This bitcoin growth chart is quite simply eye-watering. Even more so if you look at it from the perspective of a pundit in 2016. If you’d invested in the cryptocurrency then you’d have increased your stake by a factor of 60. Lots of people have made their fortune. And while there have been some hair-raising troughs along the way, the trajectory remains upwards or steady.
When we look back at the expert views from 2016, what is striking is how many of the pundits got it wrong. Perhaps that’s not surprising as cryptocurrencies were still relatively new, unregulated and volatile. Many called for more secure infrastructure and since then a slew of platforms, training courses and forums have arisen, including the bitcoin up platform.
As they say hindsight is a great thing, and many of us are now wishing we had had more of it. But let’s look back and remember just how complicated the picture looked back then. Below we reproduce an expert insight article we published back then.
The view from 2016
After its introduction in 2009, Bitcoin was praised and criticised in equal measure. François R. Velde, senior economist at the Chicago Fed, described it as “an elegant solution to the problem of creating a digital currency”, whereas John Quiggin felt Bitcoin was, “the final refutation of the efficient-market hypothesis.”
But regardless of these contrasting opinions, Bitcoin remains the “currency of the internet”, with over 100,000 merchants accepting it as a form of payment. Even Senator Rand Paul accepted donations in Bitcoin for his US presidential campaign.
However, it looks as though the Bitcoin bubble could burst in the near future. Due to cyber attacks on web hosting services, low incentives for such a volatile currency, and a reputation of criminality, Bitcoin companies are failing to thrive.
Online security threats
In March 2016, it was announced that Bitcoin’s secure wallet service Coinkite would close due to never-ending DDoS (Distributed Denial of Service) attacks and attempts by government agencies to interrupt client privacy.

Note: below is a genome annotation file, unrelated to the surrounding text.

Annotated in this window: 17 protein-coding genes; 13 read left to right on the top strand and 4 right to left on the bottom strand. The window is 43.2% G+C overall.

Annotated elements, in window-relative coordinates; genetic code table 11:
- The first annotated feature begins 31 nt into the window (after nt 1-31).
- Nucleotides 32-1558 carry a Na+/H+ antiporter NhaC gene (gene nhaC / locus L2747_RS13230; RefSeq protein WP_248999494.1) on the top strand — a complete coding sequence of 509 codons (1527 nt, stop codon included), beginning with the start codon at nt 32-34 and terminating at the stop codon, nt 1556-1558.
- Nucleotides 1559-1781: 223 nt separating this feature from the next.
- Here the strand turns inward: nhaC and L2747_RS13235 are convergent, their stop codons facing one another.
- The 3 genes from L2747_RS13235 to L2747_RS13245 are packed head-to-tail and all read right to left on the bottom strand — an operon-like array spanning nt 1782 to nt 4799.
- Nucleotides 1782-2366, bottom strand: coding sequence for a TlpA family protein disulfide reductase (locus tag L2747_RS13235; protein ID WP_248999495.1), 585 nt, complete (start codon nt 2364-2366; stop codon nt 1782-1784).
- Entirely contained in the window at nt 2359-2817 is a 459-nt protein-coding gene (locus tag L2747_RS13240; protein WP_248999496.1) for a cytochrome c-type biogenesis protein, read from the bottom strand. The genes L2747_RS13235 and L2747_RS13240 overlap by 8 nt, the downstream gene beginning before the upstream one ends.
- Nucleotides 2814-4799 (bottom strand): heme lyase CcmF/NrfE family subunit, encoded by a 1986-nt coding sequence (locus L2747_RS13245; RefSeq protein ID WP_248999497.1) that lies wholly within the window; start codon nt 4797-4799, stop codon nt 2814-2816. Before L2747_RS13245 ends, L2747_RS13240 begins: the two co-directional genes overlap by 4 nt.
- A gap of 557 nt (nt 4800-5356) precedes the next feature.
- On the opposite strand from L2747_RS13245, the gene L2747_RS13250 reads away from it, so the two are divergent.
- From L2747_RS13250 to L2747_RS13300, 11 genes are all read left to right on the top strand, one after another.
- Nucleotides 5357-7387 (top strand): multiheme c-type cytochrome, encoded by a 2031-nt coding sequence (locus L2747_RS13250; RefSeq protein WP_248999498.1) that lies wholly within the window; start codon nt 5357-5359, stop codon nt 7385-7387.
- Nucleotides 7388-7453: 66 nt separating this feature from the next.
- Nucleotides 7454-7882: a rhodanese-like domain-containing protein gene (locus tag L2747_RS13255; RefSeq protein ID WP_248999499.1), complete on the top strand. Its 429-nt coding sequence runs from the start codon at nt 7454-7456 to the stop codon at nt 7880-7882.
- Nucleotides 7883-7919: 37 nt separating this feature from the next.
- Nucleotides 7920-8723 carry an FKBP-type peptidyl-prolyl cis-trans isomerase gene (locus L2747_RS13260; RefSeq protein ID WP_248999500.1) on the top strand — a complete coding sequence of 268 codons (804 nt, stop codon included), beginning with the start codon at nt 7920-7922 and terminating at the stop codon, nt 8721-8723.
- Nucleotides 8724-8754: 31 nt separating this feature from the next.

“We want to write software, not deal with lawyers and DDoSing,” said Rodolfo Novak, CEO of Coinkite. While a blog post confirming the closure said that Conkite was proud of its achievements and remained “big Bitcoin fans,” this was a massive blow to the currency. Conkite claimed it provided users with the world’s “most advanced web wallet system” and the most convenient and secure way to accept and exchange Bitcoin.
Lack of incentives
Despite championing convenience, the process of setting up a virtual wallet is viewed by many as a daunting task. What’s more, other online payment options such as PayPal are much easier to integrate with existing financial infrastructure.
“Taking out a credit card or a $20 bill is not that difficult to do,” Ken Miller, former COO of technology firm Gem told Harvard Political Review. “With Bitcoin you are trying to replace something that has its faults but by and large works pretty well. You have to build something that is not only as good, but is better—with more perks, and is faster and cheaper.”
In the opinion of Jeff Handler, business development manager at Bitcoin wallet company Netfki, the currency’s volatility “really hurts on the larger consumer adoption side.” This is due in large part to users treating Bitcoin as a speculative investment rather than a legitimate currency.
On top of that, Bitcoin companies have needed to overcome a reputation for criminality. The highly publicised shutdown of Silk Road revealed that this infamous black market relied on Bitcoin for the sale of things like firearms and drugs.
The future for Bitcoin
Users and supporters of Bitcoin still have faith in the currency and believe that it only requires a simpler, more secure infrastructure to thrive online. After all, venture capital firms had invested over $1 billion in Bitcoin-related start-ups by the end of 2015.
However, a former Bitcoin developer believes it was all just a “failed” experiment. “The fundamentals are broken and whatever happens to the price in the short term, the long term trend should probably be downwards,” noted Mike Hearn after deciding to end his involvement with Bitcoin.
Back to 2021. Poor old Mike Hearn.